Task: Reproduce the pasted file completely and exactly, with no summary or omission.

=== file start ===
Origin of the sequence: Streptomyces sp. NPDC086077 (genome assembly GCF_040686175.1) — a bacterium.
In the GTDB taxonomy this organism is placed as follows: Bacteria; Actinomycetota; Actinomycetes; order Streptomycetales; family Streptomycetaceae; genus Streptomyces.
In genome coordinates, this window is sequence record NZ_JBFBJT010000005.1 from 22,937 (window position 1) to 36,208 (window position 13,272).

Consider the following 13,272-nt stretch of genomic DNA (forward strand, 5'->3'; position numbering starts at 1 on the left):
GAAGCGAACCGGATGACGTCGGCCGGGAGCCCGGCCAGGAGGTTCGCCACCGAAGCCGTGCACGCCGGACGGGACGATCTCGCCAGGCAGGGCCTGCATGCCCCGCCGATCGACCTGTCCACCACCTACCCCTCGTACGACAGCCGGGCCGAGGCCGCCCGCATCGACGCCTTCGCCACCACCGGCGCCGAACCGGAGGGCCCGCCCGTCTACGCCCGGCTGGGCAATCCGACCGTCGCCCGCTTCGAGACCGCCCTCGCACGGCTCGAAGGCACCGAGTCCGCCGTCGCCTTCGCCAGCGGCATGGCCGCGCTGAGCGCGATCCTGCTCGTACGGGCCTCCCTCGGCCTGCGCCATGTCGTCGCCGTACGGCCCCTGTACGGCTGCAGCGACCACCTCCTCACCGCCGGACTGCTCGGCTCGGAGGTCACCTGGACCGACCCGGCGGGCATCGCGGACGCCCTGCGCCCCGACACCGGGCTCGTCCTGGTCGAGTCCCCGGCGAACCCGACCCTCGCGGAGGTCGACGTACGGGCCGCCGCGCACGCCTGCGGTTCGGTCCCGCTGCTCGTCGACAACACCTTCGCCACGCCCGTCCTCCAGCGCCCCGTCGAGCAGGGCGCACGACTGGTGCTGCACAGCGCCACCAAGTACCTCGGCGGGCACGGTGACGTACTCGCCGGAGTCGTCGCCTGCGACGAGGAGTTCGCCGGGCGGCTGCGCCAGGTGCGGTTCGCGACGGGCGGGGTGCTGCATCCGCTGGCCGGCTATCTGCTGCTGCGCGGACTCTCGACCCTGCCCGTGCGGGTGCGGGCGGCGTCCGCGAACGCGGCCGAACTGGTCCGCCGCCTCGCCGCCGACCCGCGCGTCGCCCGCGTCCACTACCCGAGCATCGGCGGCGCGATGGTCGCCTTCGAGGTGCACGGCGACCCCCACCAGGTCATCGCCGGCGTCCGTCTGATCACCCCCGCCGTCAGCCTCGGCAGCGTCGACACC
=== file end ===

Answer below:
Origin of the sequence: Streptomyces sp. NPDC086077 (genome assembly GCF_040686175.1) — a bacterium.
In the GTDB taxonomy this organism is placed as follows: Bacteria; Actinomycetota; Actinomycetes; order Streptomycetales; family Streptomycetaceae; genus Streptomyces.
In genome coordinates, this window is sequence record NZ_JBFBJT010000005.1 from 22,937 (window position 1) to 36,208 (window position 13,272).

Consider the following 13,272-nt stretch of genomic DNA (forward strand, 5'->3'; position numbering starts at 1 on the left):
GAAGCGAACCGGATGACGTCGGCCGGGAGCCCGGCCAGGAGGTTCGCCACCGAAGCCGTGCACGCCGGACGGGACGATCTCGCCAGGCAGGGCCTGCATGCCCCGCCGATCGACCTGTCCACCACCTACCCCTCGTACGACAGCCGGGCCGAGGCCGCCCGCATCGACGCCTTCGCCACCACCGGCGCCGAACCGGAGGGCCCGCCCGTCTACGCCCGGCTGGGCAATCCGACCGTCGCCCGCTTCGAGACCGCCCTCGCACGGCTCGAAGGCACCGAGTCCGCCGTCGCCTTCGCCAGCGGCATGGCCGCGCTGAGCGCGATCCTGCTCGTACGGGCCTCCCTCGGCCTGCGCCATGTCGTCGCCGTACGGCCCCTGTACGGCTGCAGCGACCACCTCCTCACCGCCGGACTGCTCGGCTCGGAGGTCACCTGGACCGACCCGGCGGGCATCGCGGACGCCCTGCGCCCCGACACCGGGCTCGTCCTGGTCGAGTCCCCGGCGAACCCGACCCTCGCGGAGGTCGACGTACGGGCCGCCGCGCACGCCTGCGGTTCGGTCCCGCTGCTCGTCGACAACACCTTCGCCACGCCCGTCCTCCAGCGCCCCGTCGAGCAGGGCGCACGACTGGTGCTGCACAGCGCCACCAAGTACCTCGGCGGGCACGGTGACGTACTCGCCGGAGTCGTCGCCTGCGACGAGGAGTTCGCCGGGCGGCTGCGCCAGGTGCGGTTCGCGACGGGCGGGGTGCTGCATCCGCTGGCCGGCTATCTGCTGCTGCGCGGACTCTCGACCCTGCCCGTGCGGGTGCGGGCGGCGTCCGCGAACGCGGCCGAACTGGTCCGCCGCCTCGCCGCCGACCCGCGCGTCGCCCGCGTCCACTACCCGAGCATCGGCGGCGCGATGGTCGCCTTCGAGGTGCACGGCGACCCCCACCAGGTCATCGCCGGCGTCCGTCTGATCACCCCCGCCGTCAGCCTCGGCAGCGTCGACACC